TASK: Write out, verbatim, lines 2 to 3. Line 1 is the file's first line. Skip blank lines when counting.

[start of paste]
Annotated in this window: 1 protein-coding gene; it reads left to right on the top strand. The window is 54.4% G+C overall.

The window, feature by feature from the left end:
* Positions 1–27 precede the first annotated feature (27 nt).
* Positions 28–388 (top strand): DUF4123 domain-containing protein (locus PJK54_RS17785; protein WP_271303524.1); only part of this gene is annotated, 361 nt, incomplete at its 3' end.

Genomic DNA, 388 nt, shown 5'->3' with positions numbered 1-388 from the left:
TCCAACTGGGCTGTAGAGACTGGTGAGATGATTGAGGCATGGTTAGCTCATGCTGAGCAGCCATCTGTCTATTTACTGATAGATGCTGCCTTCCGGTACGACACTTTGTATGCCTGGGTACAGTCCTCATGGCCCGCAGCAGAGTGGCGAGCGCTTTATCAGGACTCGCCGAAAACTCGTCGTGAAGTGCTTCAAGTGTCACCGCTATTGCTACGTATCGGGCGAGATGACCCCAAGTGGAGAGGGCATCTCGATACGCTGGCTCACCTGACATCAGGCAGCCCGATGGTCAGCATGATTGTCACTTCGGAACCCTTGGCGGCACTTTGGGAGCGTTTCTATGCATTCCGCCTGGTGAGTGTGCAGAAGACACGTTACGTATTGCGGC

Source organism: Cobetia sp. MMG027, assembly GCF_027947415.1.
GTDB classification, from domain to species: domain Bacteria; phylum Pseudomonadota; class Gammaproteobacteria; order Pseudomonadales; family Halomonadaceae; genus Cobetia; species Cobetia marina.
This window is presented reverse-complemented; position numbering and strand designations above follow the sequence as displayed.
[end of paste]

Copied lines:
The window, feature by feature from the left end:
* Positions 1–27 precede the first annotated feature (27 nt).